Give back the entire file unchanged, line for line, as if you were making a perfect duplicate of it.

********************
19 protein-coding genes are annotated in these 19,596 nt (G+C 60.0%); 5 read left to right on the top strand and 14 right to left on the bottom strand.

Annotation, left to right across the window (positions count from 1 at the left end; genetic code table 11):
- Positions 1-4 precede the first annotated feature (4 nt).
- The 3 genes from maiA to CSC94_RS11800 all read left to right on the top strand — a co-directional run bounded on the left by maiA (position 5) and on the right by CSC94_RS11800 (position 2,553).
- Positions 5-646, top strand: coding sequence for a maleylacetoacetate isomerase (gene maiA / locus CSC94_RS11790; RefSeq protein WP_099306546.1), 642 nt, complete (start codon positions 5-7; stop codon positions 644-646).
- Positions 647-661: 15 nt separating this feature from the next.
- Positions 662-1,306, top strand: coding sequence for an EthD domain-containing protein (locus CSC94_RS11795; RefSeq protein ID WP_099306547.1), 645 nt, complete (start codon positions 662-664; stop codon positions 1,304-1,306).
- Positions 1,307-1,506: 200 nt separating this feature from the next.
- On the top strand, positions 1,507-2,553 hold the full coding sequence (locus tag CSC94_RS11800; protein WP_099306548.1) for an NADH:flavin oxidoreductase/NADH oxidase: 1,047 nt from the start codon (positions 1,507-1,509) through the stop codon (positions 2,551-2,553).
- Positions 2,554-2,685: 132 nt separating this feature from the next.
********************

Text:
19 protein-coding genes are annotated in these 19,596 nt (G+C 60.0%); 5 read left to right on the top strand and 14 right to left on the bottom strand.

Annotation, left to right across the window (positions count from 1 at the left end; genetic code table 11):
- Positions 1-4 precede the first annotated feature (4 nt).
- The 3 genes from maiA to CSC94_RS11800 all read left to right on the top strand — a co-directional run bounded on the left by maiA (position 5) and on the right by CSC94_RS11800 (position 2,553).
- Positions 5-646, top strand: coding sequence for a maleylacetoacetate isomerase (gene maiA / locus CSC94_RS11790; RefSeq protein WP_099306546.1), 642 nt, complete (start codon positions 5-7; stop codon positions 644-646).
- Positions 647-661: 15 nt separating this feature from the next.
- Positions 662-1,306, top strand: coding sequence for an EthD domain-containing protein (locus CSC94_RS11795; RefSeq protein ID WP_099306547.1), 645 nt, complete (start codon positions 662-664; stop codon positions 1,304-1,306).
- Positions 1,307-1,506: 200 nt separating this feature from the next.
- On the top strand, positions 1,507-2,553 hold the full coding sequence (locus tag CSC94_RS11800; protein WP_099306548.1) for an NADH:flavin oxidoreductase/NADH oxidase: 1,047 nt from the start codon (positions 1,507-1,509) through the stop codon (positions 2,551-2,553).
- Positions 2,554-2,685: 132 nt separating this feature from the next.